Tuesday, April 21, 2015

US Intelligence on Iraq WMD -- counter to NYT's Judith Miller -- Sleeping for Eternity

The press like the NYT reporter Judith Miller reporting on the Iraq War in 2003 was complicit in the deaths of hundreds of thousands of both US and Iraqis human beings  (The estimate of Iraqi deaths is hard to address.  It is no doubt in the hundreds of thousands), the wounding of many more and the displacing of millions.  ISIS, ISIL, Al Qaeda and other radical groups exist now all over the Middle East where they never existed before destabilizing it by creating a region dissolved in utter dehumanizing chaos. 

This mayhem can and should be laid at George W. Bush's, Cheney's and their NeoCon henchmen's feet.  It was through their lies, cheer-leading for and cherry-picking of evidence for the Iraq War that this is so.  The Middle East is in deep trouble and our nation may be as well.  The disintegrating of former Middle East states such as Yemen, Syria, and Libya through US policy made the reality of the Arab Spring we see before our very eyes. 

Do the former policy makers sleep well at night?  I bet they do but those who have volunteered and have been called upon to fight the phony trumped up wars pay for them dearly and do not sleep well if they sleep at all unless they sleep for eternity very well indeed.

Those who perpetrated the egregious Iraq War policy need to be held accountable.  They should not be allowed to get away with literally murder and those journalists like Judith Miller who failed to ask the proper questions should pay with their jobs -- they shouldn't have them.

I post the following Factcheck.org that addresses the issues that Judith Miller did not address very well.  She and all those who supported the Iraq war must live with the consequential deaths they have delivered and decide, if they care at all, how to live with the catastrophes they have wrought.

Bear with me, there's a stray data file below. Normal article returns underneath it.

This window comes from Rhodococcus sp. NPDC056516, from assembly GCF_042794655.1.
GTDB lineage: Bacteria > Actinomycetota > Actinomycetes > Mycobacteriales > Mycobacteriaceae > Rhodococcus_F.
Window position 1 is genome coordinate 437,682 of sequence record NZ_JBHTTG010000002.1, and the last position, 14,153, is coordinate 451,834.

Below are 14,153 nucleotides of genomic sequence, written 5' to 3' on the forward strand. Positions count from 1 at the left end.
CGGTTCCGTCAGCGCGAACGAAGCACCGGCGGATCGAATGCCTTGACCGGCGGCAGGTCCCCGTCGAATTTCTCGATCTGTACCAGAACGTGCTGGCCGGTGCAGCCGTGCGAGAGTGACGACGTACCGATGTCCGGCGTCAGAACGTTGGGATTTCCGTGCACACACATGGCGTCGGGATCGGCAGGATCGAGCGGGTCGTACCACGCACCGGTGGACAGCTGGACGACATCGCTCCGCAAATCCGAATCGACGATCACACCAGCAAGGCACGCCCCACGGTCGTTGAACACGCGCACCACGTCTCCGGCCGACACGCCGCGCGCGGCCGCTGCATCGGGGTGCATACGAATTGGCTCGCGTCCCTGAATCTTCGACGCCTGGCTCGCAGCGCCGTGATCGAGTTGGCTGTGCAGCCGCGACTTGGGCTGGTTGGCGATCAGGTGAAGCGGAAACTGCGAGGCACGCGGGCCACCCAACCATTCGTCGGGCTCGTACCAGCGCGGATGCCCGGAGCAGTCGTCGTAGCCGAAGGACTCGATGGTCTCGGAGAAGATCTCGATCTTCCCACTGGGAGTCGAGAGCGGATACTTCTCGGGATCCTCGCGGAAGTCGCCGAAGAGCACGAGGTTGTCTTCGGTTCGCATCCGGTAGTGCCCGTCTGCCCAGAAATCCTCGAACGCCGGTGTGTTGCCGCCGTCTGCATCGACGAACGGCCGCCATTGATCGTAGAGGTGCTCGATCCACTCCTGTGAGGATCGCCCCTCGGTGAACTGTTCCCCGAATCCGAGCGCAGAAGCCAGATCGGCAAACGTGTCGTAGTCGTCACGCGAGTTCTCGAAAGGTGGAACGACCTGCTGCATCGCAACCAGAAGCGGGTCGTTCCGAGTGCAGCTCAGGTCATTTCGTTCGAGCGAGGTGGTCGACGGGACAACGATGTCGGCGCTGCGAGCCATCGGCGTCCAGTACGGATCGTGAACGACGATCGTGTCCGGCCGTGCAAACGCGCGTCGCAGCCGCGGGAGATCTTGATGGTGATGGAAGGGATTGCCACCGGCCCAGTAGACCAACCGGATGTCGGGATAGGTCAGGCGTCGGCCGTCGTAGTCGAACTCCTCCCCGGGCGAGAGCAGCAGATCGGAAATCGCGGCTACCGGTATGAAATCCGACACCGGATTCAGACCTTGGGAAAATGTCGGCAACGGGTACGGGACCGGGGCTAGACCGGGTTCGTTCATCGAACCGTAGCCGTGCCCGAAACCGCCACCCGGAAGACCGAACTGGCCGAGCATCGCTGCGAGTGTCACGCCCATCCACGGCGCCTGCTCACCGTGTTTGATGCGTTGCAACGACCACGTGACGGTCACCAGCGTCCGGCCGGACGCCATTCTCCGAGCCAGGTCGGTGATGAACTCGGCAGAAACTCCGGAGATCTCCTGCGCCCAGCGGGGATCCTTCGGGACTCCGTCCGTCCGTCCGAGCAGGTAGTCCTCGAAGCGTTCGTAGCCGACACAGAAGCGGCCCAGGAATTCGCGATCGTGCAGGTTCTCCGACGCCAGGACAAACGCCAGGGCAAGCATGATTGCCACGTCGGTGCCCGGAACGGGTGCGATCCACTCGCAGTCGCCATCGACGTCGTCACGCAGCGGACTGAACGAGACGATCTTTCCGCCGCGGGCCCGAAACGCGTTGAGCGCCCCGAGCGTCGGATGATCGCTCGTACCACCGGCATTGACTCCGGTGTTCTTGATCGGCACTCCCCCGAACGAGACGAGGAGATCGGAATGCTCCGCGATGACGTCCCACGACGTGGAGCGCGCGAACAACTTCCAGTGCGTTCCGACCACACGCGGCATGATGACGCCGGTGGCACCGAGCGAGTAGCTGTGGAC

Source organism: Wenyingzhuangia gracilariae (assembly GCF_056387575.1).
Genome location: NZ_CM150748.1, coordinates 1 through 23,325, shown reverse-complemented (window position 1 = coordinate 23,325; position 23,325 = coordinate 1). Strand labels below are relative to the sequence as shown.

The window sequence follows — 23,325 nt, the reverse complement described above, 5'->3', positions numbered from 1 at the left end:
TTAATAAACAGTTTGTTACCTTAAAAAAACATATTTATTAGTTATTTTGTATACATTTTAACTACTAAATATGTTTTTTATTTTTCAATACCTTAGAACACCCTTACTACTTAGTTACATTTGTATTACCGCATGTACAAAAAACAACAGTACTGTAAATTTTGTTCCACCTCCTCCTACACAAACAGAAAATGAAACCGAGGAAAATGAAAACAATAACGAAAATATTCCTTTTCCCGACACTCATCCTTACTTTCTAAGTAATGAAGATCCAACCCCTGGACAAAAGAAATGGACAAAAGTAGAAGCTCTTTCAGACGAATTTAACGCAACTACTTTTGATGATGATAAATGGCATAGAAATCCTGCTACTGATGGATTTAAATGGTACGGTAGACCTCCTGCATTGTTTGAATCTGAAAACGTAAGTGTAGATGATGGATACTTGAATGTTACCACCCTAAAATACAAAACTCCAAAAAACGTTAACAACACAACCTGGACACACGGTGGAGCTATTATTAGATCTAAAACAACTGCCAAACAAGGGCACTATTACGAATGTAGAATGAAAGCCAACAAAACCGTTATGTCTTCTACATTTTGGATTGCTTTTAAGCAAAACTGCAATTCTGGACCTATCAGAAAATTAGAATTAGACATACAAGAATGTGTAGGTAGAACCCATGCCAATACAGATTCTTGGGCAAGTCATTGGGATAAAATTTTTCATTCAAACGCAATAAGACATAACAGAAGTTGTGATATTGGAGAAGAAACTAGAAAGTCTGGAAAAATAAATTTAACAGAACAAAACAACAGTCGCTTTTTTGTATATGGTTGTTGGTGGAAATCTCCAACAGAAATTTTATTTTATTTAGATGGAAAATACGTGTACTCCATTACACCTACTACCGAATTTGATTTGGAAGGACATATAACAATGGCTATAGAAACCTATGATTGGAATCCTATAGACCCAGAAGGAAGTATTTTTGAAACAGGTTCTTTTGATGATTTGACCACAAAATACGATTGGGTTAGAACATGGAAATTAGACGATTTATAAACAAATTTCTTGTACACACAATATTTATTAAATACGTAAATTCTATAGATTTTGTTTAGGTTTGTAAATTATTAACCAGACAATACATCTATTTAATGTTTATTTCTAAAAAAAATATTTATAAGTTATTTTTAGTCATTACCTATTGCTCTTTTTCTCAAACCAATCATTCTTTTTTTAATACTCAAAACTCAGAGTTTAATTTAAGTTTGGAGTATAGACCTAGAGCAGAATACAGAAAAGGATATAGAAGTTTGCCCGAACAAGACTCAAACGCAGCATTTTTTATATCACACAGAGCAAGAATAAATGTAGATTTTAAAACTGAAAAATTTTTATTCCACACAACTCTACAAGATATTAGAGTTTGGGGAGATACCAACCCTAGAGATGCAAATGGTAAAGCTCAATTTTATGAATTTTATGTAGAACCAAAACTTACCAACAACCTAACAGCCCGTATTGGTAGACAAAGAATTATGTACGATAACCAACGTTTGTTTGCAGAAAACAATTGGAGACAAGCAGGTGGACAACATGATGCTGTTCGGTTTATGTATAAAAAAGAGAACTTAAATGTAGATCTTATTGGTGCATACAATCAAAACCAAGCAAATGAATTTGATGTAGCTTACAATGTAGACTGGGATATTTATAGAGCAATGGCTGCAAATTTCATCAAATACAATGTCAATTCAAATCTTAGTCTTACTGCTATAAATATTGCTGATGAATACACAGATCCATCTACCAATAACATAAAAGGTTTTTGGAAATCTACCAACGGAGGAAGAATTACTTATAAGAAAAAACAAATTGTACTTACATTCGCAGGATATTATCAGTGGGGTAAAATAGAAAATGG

"One senator, Bob Graham of Florida, then chairman of the intelligence committee, has said that reading the full, classified 2002 NIE led him to vote against the war resolution. He had urged his colleagues to read the entire 92-page classified report prior to the vote. Graham said in a National Public Radio interview in June 2007 that he found the report to be "pocked with dissent, conditions, [and] minority opinions on a variety of critical issues."

Graham was one of the few who disbelieved the report’s conclusions, however. And it’s not at all clear that more lawmakers would have doubted it had they read the full report. The unclassified portions do make clear that not all intelligence agencies agreed on all points. The Department of Energy’s technical experts didn’t agree that some aluminum tubes bought by Iraq were for use in uranium-enriching centrifuges, saying they were more likely for use as rocket launchers. And the State Department’s intelligence experts said they saw no "compelling case" that Iraq had an "integrated and comprehensive" program to get nuclear weapons.

"Washington Post: No more than six senators and a handful of House members read beyond the five-page National Intelligence Estimate executive summary, according to several congressional aides responsible for safeguarding the classified material."

In 2007 the Washington, D.C., newspaper The Hill surveyed current and former senators and reported that 22 of those who were serving in 2002 sent word they had read the full report. Since it would be embarrassing now to admit not reading it before voting on such an important matter, we suspect that number is inflated. But whether the true number is six or 22, it’s clear that only a small minority of the 100-member Senate read this important intelligence summary in full.

–Brooks Jackson


Director of National Intelligence. "Iraq’s Continuing Programs for Weapons of Mass Destruction," National Intelligence Estimate October 2002. portions declassified, 18 July 2003.

Priest,  Dana. "Congressional Oversight of Intelligence Criticized; Committee Members, Others Cite Lack of Attention to Reports on Iraqi Arms, Al Qaeda Threat." Washington Post, 27 April 2004.

No comments: